Ice-cream, icy poles, cold drinks and salads tend to be the choice foods in summer. On the other hand, hot chocolate, soups and hearty roasts are usually popular go-to foods in cold climate.
When you’re done cooking at home in the cooler months, you might find yourself opening the windows to get rid of lingering cooking smells – and face the wrath of cold winds coming right at you at home.
6. Insulation at home
When you’re home, you want to feel comfortable and ambient temperature plays a part in that.
Turning on the air-conditioner or fan is one way to cool the house down on a hot day. Cranking up the heater makes the house less chilly in winter. Or we may use a reverse cycle or split system air-conditioner for all seasons, all year round. Statistics by the Australian Energy Regulator show Australians seem to use more electricity during summer.
I’ve never been a fan of using the heater or air-conditioner at home. Both make the air drier at home and my eyes and throat get dry, adding hundreds of dollars to the electricity bill. A fan is enough to keep me cool in summer. As much as I hate layering up, that’s what I do at home in winter to stay reasonably warm.
In Australia, dry summer warmth tends to invite more snakes and spiders to the backyard. Warmth and dampness can bring around dust mites and mosquitoes – bugs which you don’t usually get in winter.
On the subject of cooler weather, Studies at the Woolcock Medical Research in Sydney show that people with allergies often come into closer contact with allergy sources in winter, and mould and mildew can circulate through heater air vents.
I’ve never encountered a snake in summer here in Melbourne, but I’ve had many spiders the size of a hand crawl through the bedroom window. I still like summer.
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What is warm or cold weather to someone may not necessarily be the case for someone else. Naturally each of us are suited to and like different kinds of weather and have varying degrees of tolerance towards different temperatures.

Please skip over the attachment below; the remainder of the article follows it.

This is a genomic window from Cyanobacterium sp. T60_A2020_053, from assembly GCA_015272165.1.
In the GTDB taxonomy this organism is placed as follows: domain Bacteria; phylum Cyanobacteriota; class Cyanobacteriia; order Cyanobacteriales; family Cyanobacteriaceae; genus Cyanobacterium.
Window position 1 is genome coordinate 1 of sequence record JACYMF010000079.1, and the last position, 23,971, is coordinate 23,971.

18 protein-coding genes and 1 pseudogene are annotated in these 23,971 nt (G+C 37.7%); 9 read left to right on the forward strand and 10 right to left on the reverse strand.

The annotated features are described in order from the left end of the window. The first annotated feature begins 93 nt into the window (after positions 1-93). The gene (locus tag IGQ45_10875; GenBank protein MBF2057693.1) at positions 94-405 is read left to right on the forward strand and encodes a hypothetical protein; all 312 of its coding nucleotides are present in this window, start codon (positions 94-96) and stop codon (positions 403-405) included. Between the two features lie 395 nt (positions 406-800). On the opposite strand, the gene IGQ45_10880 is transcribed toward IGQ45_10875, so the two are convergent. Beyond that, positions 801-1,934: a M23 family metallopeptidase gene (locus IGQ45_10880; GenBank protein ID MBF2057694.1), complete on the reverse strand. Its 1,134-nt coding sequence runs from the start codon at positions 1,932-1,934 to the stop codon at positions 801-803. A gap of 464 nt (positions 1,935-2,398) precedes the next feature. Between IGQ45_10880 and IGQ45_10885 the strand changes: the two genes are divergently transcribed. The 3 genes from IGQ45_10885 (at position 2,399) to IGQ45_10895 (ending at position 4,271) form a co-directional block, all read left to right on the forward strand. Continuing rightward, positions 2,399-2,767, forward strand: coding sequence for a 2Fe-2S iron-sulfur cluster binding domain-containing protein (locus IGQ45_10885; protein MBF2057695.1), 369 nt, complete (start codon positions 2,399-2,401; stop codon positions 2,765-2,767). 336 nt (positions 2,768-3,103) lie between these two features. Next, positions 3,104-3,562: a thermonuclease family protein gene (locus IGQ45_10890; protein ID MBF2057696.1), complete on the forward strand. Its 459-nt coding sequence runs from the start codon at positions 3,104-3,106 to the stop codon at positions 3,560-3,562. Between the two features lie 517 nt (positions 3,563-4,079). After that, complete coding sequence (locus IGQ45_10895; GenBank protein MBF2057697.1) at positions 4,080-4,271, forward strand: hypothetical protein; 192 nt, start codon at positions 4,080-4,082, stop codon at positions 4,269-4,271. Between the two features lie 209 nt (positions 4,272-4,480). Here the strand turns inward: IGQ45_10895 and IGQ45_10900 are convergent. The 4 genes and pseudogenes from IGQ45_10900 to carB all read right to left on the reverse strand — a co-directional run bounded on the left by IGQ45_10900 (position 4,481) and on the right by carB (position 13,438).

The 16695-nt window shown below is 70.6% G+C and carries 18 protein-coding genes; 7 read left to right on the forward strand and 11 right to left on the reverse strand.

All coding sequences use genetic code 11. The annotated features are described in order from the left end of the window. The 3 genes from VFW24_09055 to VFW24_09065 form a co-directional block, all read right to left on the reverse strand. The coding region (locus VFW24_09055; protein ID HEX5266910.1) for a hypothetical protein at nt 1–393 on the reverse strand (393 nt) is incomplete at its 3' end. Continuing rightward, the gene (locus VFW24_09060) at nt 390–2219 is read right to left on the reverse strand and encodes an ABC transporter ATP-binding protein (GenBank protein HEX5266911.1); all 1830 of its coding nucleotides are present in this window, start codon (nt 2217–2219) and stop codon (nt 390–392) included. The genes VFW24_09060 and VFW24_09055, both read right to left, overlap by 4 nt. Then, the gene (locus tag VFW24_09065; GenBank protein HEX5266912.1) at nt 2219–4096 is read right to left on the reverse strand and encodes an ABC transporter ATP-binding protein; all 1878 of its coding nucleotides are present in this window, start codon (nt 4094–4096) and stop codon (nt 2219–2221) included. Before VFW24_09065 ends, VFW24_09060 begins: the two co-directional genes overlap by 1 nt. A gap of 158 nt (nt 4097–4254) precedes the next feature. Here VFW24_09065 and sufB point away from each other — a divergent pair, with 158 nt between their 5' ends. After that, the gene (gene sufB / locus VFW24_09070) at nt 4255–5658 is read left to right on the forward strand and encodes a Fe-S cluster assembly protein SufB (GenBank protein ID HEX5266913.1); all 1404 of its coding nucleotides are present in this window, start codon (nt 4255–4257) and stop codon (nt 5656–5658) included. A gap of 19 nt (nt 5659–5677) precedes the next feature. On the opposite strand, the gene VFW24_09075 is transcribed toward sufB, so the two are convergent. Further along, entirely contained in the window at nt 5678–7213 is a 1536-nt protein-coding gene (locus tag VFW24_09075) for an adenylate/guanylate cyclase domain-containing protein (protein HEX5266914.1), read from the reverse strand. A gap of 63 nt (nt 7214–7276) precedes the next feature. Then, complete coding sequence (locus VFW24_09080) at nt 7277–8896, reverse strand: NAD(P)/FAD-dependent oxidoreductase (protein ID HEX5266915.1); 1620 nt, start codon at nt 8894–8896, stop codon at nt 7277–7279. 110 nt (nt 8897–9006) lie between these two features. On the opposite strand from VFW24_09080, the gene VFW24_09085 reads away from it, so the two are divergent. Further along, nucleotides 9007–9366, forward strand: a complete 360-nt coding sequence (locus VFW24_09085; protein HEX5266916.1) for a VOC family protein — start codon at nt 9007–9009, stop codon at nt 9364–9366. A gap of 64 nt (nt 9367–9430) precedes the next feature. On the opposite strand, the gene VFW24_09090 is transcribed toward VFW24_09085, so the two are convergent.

Different factors affect your individual tolerance for cold and hot weather. This could be the food you eat, genetics, age, illnesses and just how well your body regulates and maintains its optimum temperature.
In general, the longer you live in a certain place, the more acclimatised you become to the climate there, or at the very least learn to put up with it. The more you live in a certain place, the more prepared you may be prepared for certain weather conditions.
The weather impacts on how comfortable we feel, and inevitably an impact on mortality rates. In 2015, an international study analysing over 74 million deaths across the world found moderately cold weather kills 20 times as many people as hot weather
The same study found around 6.5% of deaths in Australia are attributed to cold weather, compared to 0.5% from hot weather. It’s also been suggested many Australian homes are glorified tents not prepared for cold temperatures – and some apartments I’ve lived in have condensation on windows and poor ventilation in winter.
Interestingly enough, while heat and light can make us feel better, it also has the potential to make us hot and bothered. The summer months in Australia are usually the highest months for homicide, with murder rates rising with temperature in Darwin – more warm nights out, more tipple consumed, the higher likelihood of aggression.
The more comfortable you are with the weather, the more you can get on with your lives and focus on what you want to do. Most of you reading this will probably live in a place that’s moderately hot or cold temperature-wise.
However it’s possible to live in extreme weather such a living in a desert or within the Arctic Circle (think places reaching 40’C (104’F) or -30’C (-22’F) ) or experiencing raging monsoons. The adventurous among us probably wouldn’t mind experiencing these kinds of climate extremes on once-in-a-lifetime vacations.
At the end of the day, I’d much rather sweat than shiver. Much rather feel sweaty and sticky than numb to the bone. To me, feeling warm is not just being able to feel what’s around me, but it also means feeling the present moment and being present where I am.
Do you prefer living in a warmer or colder climate?